Wednesday, November 23, 2011

Simplifying speech

“I'm sorry I wrote you such a long letter; I didn't have time to write a short one.” - Blaise Pascal

Recently, I decided to reduce my use of the following words, along with others that aren't coming to mind.
  • very
  • like
  • really
  • extremely
  • incredibly
The reason? I believe my overuse of emphatic adverbs decreases the emphasis. "I really enjoy that painting" imparts less meaning than "I enjoy that painting." Even though I've said that I really enjoy the painting, I believe it sounds as though I don't enjoy it as much as if I omitted really. "That dress is very beautiful" doesn't mean as much as "that dress is beautiful." I believe overuse of emphasizers also decreases memorability. When I think of the most persuasive people I know, they tend to speak simply and focus on a few concepts, instead of giving lower emphasis to more concepts. Their focus drives home a clear message - something to remember the conversation and the topic by.

There's a few other words I'm trying to say less often:
  • thing
  • stuff
These words require more mental engagement of the reader or listener. "Would you bring those things over here?" (and pointing) requires the listener to determine the meaning, whereas "would you bring the plate and glass over here?" puts the burden for my request on the speaker. Even when the noun is obvious to speaker and listener, replacing the noun with "stuff" or "thing" frees the listener from determine the speaker's meaning.

Twitter has trained me to be more precise in my statements. The Twitter service, with its limit of 140 characters, pushes users to retype their tweets to impart maximal meaning in finite space.

Thursday, November 10, 2011

The landlord game

Helen and I have been on the lease for our apartment since September 2007. The landlord had us sign a 2 year lease, with a $50/month rent increase after 12 months (in September 2008). There hasn't been another rent increase since then.

The rent is low for Palo Alto. I joke to friends that our approach has been to not contact our landlord at all - if she forgets about us, then she won't remember to raise our rent! Seems that our landlord thinking about us may have caused a rent increase!

Our downstairs neighbors changed about a month ago, and over the past month the landlord has been involved with coordinating repainting the house and repairing the back steps. This week, I had to contact the landlord when a pipe rusted out and we started dripping water onto our downstairs neighbor's yard.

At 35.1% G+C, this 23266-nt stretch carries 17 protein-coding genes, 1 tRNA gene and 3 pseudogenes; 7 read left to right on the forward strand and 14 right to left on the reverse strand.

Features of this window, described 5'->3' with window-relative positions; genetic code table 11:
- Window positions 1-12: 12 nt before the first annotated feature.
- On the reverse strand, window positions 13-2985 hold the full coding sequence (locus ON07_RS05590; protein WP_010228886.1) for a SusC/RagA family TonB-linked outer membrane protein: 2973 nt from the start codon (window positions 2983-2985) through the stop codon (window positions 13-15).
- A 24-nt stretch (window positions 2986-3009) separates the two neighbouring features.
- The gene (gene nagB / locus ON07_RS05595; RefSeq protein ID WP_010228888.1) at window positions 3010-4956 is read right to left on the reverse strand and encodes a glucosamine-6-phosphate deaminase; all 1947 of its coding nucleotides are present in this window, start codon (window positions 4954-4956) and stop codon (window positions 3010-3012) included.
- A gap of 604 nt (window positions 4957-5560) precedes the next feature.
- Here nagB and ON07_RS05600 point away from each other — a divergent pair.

Today, I got an email notifying us of a rent increase of $50/month, effective January first. The rent is still fair, so I have no complaints. But it seems that our stay-out-of-the-landlord's-mind approach had been working!

Tuesday, November 08, 2011

iOS from an Android user's perspective

I'm starting at Strava at the end of the month - a cycling and running data company that has iOS and Android apps. I already have a Google Nexus S Android device. I wanted to be able to try out Strava's iOS app, so I picked up an iPod Touch 4G last week.

I had an original iPhone and iPhone 3G. While working for Google, they gave me a G1, a Nexus One, and a Nexus S. The G1 was terrible, not worth switching to. It was slow, Android then was clunky, and it didn't engage the user the same way that the iPhone did.

I liked the Nexus One better than the iPhone 3G (more responsive, widgets, etc), and I happily switched over to T-Mobile and the Nexus One in December 2009. When Google gave me a Nexus S, I upgraded to that. When on Android, I've always used phones that were latest-release-track, carrier-software-less.

Every once in a while, I read iPhone users' responses to trying out Android, and invariably they're frustrated, disappointed, and certain iOS is the better platform. Every time a friend asks me iPhone versus Android, I wax on about how Google Voice is amazing, the Gmail and Google Calendar integration are great, and I summarize "Android is a better phone that does other things with less polish, whereas iPhone is a device that happens to make phone calls. If you live a Google life, use Android and Google Voice. If you like your music and well polished devices, and happen to make phone calls once in a while, buy an iPhone."

After a few days poking around on iOS, I'm disappointed by the ease of use of iOS. I believe I gave Apple too much credit.

There are things that I like better on iOS / the iPod Touch: